As we have mentioned France shuts at lunchtime, mostly from 12.00 to 2.00pm, but our local superette shuts from 12.30 to 3.00pm. Ever wonder what people do in that time? Well, they go home, they rest and they eat and therefore cafes have to offer a 2 hour lunch option.
Our taste of France today took us to the village of Montmoreau-Saint-Cybard to try a typical 3-course lunch menu. For 14.50 Euro each we had a choice between
Entrée - hot goats cheese parcels or Bulots, translates to sea snails, which is clearly our word of the day, to be remembered and not ordered
Main – crispy skin fish on rice or gammon steak and potatoes on polenta
Dessert – cheese board or crème fraiche with raspberry coulis
All courses come with lashings of soft baguette.
You can probably guess that we didn’t have the sea snails or the ham steak. It was an interesting experience, cheap if 1 Euro was NZ$1, the entrée and dessert were nice, quick to the table and at the right temperature. However for a chef that worked at Claridges in London the fish and rice was lacking seasoning, the skin was not crispy, the rice was luke warm and I had 2 bones in my fish. The restaurant is new and obviously hasn’t experienced a busy day before because we were asked to keep our dirty cutlery after entrée as they were short. Not all diners got the same size portions and the fish looked inconsistently cooked. Possibly the French don’t make good beer because the waiters suggestion was to try the Belgian beer. We left them a small tip so they could afford more cutlery and so future diners don’t have to share the few sets of salt and pepper shakers.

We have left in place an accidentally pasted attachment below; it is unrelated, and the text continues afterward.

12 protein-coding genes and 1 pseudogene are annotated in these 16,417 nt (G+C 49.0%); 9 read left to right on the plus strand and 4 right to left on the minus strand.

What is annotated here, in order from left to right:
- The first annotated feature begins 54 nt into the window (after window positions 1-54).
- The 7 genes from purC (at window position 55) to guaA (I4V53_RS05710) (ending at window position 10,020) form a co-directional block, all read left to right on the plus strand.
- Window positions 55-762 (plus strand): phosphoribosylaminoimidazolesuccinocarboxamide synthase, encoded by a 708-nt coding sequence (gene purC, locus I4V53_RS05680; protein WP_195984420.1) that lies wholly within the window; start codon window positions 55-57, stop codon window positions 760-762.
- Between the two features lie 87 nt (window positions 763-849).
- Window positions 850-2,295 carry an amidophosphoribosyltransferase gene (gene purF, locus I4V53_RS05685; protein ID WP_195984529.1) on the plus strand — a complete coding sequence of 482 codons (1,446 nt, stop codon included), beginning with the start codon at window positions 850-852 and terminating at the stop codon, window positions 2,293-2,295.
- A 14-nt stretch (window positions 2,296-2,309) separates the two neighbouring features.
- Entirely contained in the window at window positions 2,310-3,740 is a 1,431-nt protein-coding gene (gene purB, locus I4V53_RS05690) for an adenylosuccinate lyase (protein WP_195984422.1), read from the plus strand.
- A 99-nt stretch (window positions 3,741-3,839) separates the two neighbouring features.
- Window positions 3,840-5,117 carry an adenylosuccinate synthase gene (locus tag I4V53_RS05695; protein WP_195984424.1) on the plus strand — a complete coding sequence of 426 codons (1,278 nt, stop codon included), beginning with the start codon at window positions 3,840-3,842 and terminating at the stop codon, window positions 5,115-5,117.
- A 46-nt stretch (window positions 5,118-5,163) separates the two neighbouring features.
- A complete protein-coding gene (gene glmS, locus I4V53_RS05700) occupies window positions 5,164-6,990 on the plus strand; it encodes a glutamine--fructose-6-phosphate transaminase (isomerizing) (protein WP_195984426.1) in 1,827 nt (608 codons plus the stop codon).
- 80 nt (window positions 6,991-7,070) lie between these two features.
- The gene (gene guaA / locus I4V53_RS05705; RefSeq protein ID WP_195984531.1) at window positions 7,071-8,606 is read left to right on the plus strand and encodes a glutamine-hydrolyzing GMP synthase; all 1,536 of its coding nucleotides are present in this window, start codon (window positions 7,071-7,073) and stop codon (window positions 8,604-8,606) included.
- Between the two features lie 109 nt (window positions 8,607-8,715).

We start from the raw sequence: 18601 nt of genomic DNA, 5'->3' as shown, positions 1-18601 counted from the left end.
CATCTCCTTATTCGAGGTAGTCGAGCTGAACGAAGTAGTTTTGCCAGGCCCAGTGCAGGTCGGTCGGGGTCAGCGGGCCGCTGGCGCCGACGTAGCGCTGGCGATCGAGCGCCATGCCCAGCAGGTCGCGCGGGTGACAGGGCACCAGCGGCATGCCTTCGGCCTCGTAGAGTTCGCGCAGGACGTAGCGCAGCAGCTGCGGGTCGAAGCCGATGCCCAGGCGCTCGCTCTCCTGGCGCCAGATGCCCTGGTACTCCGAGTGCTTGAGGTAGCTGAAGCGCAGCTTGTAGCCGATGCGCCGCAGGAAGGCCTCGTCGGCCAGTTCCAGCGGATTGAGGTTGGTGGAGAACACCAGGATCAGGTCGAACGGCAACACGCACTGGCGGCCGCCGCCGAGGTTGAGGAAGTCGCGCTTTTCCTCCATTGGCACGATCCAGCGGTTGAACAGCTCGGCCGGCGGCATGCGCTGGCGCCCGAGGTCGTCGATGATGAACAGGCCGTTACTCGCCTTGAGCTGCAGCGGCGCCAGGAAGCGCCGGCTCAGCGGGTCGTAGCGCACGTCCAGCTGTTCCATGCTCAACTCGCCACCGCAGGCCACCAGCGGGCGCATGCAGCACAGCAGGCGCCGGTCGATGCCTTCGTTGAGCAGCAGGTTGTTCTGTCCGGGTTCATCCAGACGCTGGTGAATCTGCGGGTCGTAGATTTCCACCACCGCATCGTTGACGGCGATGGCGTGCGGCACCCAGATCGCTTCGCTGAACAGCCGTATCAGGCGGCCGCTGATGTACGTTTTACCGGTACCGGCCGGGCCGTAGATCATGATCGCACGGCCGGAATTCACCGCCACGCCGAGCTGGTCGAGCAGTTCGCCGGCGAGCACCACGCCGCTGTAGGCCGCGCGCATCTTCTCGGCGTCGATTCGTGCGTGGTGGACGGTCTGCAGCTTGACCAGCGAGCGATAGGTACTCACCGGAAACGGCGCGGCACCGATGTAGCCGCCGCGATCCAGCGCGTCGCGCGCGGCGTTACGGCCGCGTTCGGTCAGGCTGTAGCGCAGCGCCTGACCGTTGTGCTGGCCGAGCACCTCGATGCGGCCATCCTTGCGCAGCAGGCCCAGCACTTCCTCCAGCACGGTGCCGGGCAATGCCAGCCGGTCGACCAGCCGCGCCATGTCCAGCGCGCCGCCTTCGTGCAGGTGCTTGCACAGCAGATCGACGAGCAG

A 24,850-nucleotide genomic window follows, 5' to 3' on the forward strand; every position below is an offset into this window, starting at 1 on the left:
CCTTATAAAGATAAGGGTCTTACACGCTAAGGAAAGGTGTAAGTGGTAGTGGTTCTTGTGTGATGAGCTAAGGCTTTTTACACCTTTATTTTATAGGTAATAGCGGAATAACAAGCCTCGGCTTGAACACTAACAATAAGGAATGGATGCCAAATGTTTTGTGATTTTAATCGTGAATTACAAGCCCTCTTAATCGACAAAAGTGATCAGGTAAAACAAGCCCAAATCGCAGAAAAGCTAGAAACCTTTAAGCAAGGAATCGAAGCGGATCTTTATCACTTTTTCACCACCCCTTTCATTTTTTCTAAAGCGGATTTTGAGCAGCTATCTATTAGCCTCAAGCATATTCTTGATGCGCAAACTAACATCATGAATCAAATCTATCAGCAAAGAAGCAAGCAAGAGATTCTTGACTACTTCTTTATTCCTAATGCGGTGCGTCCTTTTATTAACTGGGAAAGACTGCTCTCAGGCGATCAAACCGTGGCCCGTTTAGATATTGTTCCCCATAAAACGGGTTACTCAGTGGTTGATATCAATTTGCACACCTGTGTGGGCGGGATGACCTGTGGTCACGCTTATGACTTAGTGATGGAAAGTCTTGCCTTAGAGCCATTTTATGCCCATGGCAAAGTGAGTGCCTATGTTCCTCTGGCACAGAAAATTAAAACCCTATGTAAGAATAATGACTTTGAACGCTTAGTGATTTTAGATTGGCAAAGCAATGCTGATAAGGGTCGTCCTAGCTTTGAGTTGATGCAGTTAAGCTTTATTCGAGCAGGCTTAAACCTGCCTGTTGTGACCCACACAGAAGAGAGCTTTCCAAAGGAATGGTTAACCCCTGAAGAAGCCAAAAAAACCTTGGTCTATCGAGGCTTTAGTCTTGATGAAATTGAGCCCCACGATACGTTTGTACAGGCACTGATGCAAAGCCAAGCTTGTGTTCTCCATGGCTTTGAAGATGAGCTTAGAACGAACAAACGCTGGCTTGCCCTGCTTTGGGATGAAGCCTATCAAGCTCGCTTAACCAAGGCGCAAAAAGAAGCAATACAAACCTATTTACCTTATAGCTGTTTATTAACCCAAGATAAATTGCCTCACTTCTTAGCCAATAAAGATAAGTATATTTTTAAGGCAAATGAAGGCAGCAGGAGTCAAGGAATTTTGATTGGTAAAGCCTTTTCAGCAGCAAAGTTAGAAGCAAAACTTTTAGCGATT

After lunch we went to Condeon for a Windmill geocache and to do a driveby of Reza Mahammad’s cookery workshop. If the name sounds familiar, he appears on Food TV a lot. For a mere NZ$500 you can attend 2 of his workshops; probably not. We couldn’t find his house but did find the cache.
Our history lesson came from the town of Baignes-Sainte-Radegonde as we did a cache around the 14th century town born out of the Hundred Year’s War. That’s another about France and England not getting on; nothing much has changed, they still don’t like each other, but that’s life in this part of the world. Anyway we saw the old abbey, church, chateau and boys school (as per photos), but didn’t find the cache. (Ed: yet)
A couple of people who decided to try living in France for three months, to absorb some of the culture and to try a diet of Baguette, cheese and wine.